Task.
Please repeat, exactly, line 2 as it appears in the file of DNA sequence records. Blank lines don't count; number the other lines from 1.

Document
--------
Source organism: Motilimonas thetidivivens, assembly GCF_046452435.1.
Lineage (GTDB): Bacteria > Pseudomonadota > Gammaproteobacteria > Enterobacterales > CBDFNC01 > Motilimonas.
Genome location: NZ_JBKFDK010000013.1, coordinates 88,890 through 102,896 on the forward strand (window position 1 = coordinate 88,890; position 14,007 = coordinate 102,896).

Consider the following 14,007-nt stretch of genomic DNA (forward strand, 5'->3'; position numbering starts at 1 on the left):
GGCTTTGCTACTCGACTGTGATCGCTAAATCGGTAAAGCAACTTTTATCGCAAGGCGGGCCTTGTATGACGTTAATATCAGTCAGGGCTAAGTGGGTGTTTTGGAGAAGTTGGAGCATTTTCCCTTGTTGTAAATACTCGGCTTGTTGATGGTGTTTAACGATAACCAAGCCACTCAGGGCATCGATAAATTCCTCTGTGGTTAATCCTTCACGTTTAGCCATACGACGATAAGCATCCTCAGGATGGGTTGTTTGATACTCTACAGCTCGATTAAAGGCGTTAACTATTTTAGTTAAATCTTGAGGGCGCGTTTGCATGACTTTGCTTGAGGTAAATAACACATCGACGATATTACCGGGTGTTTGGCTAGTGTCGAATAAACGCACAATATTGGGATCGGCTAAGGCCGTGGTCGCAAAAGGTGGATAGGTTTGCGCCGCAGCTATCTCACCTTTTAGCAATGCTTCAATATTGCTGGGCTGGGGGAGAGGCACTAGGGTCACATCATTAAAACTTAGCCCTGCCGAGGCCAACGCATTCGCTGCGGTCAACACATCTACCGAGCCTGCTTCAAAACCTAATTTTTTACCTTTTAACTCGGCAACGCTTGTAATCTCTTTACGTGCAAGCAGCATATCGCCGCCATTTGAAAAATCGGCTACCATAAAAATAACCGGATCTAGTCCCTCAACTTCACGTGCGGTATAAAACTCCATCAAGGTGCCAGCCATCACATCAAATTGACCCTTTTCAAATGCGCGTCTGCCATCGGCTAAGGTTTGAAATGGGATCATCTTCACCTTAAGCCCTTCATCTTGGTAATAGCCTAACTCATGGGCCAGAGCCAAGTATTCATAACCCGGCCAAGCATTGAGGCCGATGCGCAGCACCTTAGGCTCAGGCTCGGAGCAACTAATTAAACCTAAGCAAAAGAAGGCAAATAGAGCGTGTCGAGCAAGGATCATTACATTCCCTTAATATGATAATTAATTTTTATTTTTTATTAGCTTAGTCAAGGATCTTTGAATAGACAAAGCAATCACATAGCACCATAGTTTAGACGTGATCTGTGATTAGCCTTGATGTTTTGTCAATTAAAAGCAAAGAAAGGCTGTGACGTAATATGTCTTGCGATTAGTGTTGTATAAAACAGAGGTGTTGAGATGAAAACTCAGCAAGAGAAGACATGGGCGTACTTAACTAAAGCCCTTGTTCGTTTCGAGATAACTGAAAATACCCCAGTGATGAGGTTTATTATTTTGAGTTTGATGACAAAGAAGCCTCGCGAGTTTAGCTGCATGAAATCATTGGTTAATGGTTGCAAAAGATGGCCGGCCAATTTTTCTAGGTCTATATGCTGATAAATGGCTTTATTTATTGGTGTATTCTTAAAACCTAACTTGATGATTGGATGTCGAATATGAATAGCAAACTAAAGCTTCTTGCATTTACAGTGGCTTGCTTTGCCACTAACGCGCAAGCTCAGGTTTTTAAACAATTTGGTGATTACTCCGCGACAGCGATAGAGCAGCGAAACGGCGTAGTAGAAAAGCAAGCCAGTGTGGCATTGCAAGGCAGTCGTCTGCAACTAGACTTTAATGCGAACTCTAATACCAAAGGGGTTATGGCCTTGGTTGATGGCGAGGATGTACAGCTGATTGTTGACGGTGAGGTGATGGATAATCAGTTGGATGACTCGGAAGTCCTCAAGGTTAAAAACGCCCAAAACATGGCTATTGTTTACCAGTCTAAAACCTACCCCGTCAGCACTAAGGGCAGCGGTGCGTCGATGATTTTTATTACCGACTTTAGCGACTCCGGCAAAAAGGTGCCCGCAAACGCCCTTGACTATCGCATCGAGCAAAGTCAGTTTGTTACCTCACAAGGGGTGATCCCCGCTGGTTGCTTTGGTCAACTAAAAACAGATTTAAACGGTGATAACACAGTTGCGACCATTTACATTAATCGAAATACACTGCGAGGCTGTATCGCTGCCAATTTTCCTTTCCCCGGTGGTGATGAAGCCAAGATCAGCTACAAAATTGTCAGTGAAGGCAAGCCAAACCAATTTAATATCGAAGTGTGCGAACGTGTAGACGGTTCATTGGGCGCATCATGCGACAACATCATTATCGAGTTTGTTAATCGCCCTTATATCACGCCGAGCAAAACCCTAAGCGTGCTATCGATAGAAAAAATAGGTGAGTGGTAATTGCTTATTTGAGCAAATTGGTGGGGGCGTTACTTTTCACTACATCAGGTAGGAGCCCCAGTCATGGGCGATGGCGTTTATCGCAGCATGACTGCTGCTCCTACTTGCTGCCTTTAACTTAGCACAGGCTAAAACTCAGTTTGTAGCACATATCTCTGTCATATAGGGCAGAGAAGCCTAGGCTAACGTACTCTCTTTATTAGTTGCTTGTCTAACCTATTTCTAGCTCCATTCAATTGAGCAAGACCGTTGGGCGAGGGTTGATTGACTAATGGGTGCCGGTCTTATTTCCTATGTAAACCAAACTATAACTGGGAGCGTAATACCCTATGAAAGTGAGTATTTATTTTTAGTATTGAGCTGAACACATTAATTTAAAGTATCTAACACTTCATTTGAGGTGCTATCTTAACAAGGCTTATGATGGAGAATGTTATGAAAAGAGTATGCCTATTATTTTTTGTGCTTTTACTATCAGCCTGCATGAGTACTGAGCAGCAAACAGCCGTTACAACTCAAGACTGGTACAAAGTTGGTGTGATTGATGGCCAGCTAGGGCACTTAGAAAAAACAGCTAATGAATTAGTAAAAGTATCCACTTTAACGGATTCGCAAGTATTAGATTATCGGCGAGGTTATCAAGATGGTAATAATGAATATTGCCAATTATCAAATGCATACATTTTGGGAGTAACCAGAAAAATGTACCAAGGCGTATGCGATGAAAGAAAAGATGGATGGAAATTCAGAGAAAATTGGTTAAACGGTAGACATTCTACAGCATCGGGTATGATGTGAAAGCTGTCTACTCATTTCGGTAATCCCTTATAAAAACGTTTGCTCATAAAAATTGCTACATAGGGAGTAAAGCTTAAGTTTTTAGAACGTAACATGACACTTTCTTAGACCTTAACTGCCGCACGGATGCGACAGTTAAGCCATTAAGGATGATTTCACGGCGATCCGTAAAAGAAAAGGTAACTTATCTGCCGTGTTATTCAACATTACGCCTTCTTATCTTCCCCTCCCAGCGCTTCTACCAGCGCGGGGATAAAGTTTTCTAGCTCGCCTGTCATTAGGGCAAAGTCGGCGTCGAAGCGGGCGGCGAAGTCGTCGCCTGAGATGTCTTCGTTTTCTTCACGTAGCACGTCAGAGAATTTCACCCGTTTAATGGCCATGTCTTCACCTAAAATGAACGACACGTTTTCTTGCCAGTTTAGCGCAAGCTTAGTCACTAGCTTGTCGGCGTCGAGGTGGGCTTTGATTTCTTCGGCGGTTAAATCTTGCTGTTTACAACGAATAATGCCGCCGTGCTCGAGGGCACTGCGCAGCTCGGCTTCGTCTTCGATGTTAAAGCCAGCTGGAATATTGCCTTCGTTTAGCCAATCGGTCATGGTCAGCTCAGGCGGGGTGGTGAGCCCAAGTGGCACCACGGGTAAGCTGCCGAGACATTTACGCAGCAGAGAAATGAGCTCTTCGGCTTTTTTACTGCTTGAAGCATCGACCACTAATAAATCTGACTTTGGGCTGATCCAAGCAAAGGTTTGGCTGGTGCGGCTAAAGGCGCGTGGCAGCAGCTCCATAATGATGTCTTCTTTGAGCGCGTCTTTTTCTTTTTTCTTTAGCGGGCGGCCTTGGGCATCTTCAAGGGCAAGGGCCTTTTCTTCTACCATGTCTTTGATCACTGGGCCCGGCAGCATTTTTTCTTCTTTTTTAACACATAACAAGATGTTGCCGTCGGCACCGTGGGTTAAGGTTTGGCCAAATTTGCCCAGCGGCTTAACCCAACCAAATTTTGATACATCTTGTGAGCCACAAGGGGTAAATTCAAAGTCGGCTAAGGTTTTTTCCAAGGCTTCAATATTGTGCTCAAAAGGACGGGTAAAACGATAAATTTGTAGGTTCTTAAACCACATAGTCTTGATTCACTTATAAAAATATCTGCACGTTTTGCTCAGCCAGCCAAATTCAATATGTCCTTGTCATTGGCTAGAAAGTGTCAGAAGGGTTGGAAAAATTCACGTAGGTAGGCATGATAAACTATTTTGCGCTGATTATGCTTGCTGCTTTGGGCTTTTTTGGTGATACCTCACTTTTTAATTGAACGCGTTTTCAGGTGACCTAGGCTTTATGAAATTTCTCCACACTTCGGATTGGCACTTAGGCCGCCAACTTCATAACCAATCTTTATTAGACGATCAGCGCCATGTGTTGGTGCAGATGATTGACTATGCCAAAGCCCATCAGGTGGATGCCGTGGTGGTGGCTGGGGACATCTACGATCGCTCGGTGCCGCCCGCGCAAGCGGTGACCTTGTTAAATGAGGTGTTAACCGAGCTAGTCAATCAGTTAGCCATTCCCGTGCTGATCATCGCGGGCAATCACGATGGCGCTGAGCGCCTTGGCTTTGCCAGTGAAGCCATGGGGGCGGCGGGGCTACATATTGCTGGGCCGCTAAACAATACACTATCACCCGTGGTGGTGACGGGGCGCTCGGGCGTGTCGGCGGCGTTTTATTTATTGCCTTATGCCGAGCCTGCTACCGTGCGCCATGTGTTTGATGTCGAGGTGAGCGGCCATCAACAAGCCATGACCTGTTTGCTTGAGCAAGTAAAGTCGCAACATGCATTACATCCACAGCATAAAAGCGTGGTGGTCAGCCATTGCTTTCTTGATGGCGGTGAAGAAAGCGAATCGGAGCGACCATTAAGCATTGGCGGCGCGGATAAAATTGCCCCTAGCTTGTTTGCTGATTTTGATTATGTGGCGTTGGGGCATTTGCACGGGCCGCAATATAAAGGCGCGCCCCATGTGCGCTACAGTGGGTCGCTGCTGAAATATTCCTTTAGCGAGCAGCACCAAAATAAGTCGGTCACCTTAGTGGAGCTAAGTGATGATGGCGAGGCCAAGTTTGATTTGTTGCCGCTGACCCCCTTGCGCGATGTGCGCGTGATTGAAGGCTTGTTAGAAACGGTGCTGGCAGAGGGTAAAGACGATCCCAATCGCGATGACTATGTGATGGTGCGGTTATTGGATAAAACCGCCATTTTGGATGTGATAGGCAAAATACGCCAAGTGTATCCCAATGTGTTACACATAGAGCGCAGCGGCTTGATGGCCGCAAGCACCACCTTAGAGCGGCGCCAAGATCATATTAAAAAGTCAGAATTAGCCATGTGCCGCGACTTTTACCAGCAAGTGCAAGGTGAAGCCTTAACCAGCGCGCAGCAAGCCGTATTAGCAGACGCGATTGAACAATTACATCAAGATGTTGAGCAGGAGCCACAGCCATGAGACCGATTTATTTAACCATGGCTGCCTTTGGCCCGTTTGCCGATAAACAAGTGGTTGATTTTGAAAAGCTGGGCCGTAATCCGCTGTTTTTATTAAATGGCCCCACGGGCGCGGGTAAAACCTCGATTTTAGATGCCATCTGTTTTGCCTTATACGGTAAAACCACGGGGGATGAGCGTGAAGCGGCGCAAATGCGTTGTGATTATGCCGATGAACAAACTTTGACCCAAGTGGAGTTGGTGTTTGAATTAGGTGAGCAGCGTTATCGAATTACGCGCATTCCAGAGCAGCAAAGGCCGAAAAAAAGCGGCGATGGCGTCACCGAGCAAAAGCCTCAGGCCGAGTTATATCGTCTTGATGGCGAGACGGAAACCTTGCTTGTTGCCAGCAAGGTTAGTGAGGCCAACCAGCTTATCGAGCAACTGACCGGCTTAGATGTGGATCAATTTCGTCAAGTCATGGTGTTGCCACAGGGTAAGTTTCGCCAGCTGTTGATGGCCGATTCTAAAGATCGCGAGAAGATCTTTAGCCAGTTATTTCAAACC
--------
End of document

Lineage (GTDB): Bacteria > Pseudomonadota > Gammaproteobacteria > Enterobacterales > CBDFNC01 > Motilimonas.